A call to mlock(3C) requests that one segment of memory be locked into the system's physical memory. The pages that make up the specified segment are faulted in and the lock count of each is incremented. Any page with a lock count greater than 0 is exempt from paging activity.
A particular page can be locked multiple times by multiple processes through different mappings. If two different processes lock the same page, the page remains locked until both processes remove their locks. However, within a given mapping, page locks do not nest. Multiple calls of locking functions on the same address by the same process are removed by a single unlock request.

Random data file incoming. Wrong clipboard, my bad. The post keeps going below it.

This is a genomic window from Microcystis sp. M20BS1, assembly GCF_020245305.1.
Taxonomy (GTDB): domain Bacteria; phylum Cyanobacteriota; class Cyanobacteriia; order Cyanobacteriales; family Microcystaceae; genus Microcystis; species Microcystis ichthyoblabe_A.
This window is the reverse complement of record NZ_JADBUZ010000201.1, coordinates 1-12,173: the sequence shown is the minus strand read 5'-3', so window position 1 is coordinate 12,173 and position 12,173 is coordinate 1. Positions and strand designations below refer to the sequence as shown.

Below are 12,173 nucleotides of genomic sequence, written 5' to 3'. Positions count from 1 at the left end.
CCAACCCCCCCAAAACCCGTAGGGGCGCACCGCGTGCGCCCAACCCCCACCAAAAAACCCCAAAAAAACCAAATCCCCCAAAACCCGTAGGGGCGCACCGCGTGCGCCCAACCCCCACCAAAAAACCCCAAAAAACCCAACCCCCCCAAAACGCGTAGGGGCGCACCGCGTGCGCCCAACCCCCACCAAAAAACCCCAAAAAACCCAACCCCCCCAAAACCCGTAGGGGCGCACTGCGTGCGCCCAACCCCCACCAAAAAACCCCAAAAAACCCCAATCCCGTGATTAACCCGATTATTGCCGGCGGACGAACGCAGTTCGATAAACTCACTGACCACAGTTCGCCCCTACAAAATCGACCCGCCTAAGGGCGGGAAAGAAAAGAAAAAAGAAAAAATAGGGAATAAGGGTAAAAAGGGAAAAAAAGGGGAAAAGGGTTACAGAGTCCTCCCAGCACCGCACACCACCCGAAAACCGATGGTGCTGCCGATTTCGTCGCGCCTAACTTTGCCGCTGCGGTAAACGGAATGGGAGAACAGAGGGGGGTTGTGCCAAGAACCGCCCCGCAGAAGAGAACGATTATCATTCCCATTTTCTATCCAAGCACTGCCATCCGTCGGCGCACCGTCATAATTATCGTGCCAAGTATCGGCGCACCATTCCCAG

If the mapping through which a lock has been performed is removed, the memory segment is implicitly unlocked. When a page is deleted through closing or truncating the file, it is also unlocked implicitly.
Locks are not inherited by a child process after a fork(2) call is made. So, if a process with memory locked forks a child, the child must perform a memory locking operation in its own behalf to lock its own pages. Otherwise, the child process incurs copy-on-write page faults, which are the usual penalties associated with forking a process.